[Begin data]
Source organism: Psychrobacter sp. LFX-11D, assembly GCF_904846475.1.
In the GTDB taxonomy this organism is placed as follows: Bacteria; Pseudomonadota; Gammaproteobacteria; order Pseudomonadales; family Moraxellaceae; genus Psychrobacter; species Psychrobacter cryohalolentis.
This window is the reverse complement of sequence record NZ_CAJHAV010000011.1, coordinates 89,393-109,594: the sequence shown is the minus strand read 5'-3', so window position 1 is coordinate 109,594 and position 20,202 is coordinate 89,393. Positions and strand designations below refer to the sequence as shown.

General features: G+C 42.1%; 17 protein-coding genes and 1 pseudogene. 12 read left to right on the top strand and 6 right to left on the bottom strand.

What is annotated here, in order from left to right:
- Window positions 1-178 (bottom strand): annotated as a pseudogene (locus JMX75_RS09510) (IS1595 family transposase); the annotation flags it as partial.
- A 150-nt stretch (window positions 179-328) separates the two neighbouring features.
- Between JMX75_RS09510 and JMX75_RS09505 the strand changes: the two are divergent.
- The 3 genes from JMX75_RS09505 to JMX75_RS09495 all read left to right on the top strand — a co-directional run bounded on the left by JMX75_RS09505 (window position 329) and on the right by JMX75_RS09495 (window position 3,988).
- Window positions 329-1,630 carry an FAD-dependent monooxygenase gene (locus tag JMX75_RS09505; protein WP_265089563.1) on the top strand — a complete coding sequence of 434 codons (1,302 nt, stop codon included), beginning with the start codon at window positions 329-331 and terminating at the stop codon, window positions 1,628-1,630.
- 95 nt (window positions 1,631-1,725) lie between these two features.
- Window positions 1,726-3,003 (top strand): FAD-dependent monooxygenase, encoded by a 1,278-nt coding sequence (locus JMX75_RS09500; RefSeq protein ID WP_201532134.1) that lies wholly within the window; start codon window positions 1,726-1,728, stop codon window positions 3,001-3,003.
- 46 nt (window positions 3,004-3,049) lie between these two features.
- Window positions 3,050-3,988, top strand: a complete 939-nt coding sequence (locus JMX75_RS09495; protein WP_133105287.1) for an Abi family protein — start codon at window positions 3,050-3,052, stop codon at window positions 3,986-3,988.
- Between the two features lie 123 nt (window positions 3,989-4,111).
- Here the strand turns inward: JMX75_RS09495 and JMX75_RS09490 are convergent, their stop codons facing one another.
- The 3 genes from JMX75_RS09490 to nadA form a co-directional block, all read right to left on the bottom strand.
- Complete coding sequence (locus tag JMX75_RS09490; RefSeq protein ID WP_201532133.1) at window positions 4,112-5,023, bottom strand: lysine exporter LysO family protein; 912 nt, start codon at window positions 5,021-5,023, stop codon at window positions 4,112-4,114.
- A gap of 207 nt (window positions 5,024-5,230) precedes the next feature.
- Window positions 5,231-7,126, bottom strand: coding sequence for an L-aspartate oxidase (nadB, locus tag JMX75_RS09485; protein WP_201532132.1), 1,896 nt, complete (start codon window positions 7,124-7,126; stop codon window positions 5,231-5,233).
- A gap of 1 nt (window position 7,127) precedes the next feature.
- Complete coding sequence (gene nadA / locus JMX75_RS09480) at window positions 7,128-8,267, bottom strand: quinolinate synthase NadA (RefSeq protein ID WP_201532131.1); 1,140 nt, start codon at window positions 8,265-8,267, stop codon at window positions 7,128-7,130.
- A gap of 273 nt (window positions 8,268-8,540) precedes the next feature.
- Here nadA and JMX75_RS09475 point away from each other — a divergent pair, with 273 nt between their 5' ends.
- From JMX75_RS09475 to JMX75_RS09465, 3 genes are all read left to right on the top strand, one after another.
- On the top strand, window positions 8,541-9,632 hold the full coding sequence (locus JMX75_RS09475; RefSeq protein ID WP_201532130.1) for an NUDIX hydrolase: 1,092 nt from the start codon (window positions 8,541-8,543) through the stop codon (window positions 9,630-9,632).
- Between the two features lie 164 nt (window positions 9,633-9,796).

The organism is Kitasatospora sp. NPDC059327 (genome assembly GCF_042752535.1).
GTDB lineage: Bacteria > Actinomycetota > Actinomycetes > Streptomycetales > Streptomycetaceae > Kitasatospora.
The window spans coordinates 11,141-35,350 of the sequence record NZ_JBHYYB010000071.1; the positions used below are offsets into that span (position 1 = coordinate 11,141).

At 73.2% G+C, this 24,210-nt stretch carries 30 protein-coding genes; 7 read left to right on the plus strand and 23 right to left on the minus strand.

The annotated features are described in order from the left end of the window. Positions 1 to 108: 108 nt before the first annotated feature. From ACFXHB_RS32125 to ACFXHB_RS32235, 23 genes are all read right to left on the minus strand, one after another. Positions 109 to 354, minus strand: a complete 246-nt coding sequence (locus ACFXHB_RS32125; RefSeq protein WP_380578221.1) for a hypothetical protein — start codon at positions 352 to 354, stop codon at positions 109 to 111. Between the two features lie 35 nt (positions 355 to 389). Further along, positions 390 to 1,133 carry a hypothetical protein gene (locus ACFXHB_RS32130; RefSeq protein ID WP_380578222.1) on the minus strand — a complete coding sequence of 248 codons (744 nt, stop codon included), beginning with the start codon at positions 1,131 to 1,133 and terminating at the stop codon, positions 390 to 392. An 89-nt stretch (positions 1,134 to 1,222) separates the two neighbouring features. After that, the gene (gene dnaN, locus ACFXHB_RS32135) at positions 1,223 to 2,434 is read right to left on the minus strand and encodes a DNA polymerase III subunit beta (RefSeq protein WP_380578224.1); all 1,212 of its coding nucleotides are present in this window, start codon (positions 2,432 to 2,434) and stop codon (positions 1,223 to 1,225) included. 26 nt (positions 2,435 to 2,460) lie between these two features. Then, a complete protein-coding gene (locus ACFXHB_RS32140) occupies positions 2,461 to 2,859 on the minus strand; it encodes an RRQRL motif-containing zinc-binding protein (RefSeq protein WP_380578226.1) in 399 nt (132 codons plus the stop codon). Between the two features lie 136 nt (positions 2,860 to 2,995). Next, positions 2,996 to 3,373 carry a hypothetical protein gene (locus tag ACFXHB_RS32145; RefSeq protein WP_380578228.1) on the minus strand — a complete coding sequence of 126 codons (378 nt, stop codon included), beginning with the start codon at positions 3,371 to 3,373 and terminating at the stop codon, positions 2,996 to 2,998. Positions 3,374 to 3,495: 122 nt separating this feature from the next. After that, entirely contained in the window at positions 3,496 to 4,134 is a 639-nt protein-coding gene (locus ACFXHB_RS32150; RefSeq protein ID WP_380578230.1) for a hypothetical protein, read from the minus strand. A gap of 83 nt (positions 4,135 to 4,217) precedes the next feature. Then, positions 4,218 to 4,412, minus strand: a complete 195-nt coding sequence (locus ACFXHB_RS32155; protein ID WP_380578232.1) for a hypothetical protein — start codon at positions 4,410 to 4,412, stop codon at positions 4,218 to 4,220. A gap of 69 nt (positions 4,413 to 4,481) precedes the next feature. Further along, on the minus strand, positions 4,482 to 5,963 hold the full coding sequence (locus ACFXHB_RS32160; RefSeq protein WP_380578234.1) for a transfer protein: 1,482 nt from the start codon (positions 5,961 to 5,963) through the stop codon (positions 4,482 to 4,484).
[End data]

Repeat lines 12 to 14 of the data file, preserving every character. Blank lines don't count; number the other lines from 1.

- Window positions 1,726-3,003 (top strand): FAD-dependent monooxygenase, encoded by a 1,278-nt coding sequence (locus JMX75_RS09500; RefSeq protein ID WP_201532134.1) that lies wholly within the window; start codon window positions 1,726-1,728, stop codon window positions 3,001-3,003.
- 46 nt (window positions 3,004-3,049) lie between these two features.
- Window positions 3,050-3,988, top strand: a complete 939-nt coding sequence (locus JMX75_RS09495; protein WP_133105287.1) for an Abi family protein — start codon at window positions 3,050-3,052, stop codon at window positions 3,986-3,988.